Some Arizona readers may already be aware that Boeing has agreed to settle a lawsuit involving numerous employees who participate in the company's 401(k) plan. The business litigation centers around fees charged to the participants. The Boeing case is one of several filed in an attempt to compensate victims for their losses due to excessive fees.
Federal laws mandate that employers protect the best interests of their workers when it comes to retirement plans. Some sources say that keeping to those federal mandates requires companies to make good investment choices that are well diversified and low-cost to the participants. Some companies fail to follow this model, and employees end up paying fees that could become a significant amount over time.
For example, a difference in fees of just 1 percent can amount to approximately 28 percent of assets over the course of 35 years. Employees might need to work an additional six to seven years in order to make up the difference. One source says that companies might receive kickbacks for the higher fees at the expense of their workers. There is no information to indicate that this was the case with Boeing, which says that its retirement plan meets federal standards.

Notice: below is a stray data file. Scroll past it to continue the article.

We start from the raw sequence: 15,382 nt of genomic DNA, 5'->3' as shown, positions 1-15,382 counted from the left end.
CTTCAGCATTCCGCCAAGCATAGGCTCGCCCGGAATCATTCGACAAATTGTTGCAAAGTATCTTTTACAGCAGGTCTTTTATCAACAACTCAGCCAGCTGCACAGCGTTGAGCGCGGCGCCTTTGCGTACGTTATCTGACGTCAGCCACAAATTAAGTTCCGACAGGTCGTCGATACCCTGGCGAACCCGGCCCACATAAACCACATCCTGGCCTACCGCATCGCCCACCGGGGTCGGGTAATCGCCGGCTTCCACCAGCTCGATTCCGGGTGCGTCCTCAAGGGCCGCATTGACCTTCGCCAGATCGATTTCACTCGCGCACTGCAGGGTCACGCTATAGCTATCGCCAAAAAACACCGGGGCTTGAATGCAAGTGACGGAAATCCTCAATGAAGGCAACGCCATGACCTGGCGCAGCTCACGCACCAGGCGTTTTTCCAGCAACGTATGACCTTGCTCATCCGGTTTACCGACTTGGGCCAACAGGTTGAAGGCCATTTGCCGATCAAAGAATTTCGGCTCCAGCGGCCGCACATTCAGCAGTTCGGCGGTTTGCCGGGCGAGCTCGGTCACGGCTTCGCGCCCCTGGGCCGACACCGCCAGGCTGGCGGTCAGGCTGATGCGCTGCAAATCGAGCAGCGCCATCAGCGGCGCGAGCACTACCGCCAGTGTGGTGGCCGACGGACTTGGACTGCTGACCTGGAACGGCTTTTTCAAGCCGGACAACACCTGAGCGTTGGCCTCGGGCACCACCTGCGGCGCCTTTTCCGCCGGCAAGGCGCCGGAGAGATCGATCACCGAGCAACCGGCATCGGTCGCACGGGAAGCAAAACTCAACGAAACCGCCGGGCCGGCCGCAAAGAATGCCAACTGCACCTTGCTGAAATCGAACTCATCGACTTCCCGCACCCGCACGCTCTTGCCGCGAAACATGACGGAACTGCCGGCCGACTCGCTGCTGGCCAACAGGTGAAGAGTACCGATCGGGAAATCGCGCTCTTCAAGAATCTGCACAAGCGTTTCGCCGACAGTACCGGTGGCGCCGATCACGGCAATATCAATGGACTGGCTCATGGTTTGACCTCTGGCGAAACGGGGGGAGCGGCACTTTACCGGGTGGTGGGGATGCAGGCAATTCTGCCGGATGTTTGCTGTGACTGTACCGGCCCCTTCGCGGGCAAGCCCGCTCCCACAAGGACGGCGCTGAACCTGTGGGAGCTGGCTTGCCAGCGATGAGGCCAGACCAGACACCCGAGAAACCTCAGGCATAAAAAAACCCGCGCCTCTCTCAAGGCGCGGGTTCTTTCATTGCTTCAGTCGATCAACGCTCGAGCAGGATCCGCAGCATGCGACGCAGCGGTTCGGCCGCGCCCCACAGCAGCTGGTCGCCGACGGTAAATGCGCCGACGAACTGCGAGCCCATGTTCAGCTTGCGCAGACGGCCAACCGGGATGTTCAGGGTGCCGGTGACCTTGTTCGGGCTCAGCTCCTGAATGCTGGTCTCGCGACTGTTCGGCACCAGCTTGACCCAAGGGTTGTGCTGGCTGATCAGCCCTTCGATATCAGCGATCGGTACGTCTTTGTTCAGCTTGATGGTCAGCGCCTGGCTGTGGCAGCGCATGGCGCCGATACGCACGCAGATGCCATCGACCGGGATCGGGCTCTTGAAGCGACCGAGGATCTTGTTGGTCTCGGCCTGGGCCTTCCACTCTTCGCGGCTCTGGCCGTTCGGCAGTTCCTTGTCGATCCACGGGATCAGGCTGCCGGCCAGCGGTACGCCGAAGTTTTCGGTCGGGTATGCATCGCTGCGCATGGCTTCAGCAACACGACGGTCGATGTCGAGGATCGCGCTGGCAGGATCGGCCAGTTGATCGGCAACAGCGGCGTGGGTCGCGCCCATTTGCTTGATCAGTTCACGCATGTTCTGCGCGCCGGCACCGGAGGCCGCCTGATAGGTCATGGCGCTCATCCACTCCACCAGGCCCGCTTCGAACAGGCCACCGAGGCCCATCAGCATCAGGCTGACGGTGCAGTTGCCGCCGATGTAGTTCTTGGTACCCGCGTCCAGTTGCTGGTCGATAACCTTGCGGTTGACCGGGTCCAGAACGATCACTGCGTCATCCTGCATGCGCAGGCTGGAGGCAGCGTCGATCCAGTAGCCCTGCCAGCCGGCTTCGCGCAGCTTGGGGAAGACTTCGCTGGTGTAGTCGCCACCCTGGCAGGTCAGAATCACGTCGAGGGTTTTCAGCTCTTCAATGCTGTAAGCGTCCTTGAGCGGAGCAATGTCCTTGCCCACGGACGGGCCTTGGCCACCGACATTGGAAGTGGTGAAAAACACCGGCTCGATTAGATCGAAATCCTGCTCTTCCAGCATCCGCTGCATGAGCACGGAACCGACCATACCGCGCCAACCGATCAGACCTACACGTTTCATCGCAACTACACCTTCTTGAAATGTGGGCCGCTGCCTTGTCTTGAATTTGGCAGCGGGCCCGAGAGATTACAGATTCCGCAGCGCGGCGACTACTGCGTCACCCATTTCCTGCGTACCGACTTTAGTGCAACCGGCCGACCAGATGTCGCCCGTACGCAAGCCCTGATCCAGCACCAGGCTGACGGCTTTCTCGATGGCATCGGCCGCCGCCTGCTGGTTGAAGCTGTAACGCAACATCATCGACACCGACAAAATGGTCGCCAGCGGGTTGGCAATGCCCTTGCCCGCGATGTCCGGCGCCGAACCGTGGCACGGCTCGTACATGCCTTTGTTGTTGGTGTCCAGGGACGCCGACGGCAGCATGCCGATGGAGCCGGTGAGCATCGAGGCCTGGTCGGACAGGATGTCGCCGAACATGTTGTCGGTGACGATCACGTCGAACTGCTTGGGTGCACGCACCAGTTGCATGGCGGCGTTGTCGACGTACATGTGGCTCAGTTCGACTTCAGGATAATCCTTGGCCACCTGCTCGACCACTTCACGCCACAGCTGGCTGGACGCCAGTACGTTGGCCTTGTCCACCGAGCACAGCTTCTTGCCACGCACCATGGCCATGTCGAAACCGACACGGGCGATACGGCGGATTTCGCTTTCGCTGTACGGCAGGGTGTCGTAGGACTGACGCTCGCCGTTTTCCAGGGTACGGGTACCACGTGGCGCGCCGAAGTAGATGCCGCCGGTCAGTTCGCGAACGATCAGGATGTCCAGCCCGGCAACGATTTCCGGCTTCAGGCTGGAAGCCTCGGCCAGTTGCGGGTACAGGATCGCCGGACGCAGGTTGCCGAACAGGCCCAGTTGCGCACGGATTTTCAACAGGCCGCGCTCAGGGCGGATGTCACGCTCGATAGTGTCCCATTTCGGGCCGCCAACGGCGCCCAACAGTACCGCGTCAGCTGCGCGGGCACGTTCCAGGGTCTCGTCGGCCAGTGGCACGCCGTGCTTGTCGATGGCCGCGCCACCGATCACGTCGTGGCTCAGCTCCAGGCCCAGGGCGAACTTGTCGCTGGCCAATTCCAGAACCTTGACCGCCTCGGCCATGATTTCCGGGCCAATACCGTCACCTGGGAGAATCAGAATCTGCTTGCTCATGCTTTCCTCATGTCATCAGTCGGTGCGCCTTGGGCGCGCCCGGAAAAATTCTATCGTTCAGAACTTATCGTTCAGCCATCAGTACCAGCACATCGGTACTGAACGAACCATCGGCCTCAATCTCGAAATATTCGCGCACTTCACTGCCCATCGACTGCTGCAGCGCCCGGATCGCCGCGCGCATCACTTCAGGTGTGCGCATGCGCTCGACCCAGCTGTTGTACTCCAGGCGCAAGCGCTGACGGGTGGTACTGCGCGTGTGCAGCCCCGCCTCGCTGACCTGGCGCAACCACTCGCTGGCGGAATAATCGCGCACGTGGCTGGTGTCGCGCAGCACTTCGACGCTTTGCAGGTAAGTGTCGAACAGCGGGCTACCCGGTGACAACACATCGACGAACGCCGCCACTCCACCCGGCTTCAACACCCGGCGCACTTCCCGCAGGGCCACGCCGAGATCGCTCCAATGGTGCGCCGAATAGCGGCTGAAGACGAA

Despite that, Boeing agreed to settle the business litigation instead of spending additional time and money going to court. This is a tactic that many Arizona businesses use in order to keep down their litigation costs. Often, it is not necessary to admit that the company did anything improper in order to agree to settle. Once that agreement is made, the details of the settlement can be worked out, drafted and executed -- putting the matter to rest.
Source: kpbs.org, "Boeing Case Is Latest Targeting 401(k) Plans With Excessive Fees", Chris Arnold, Aug. 27, 2015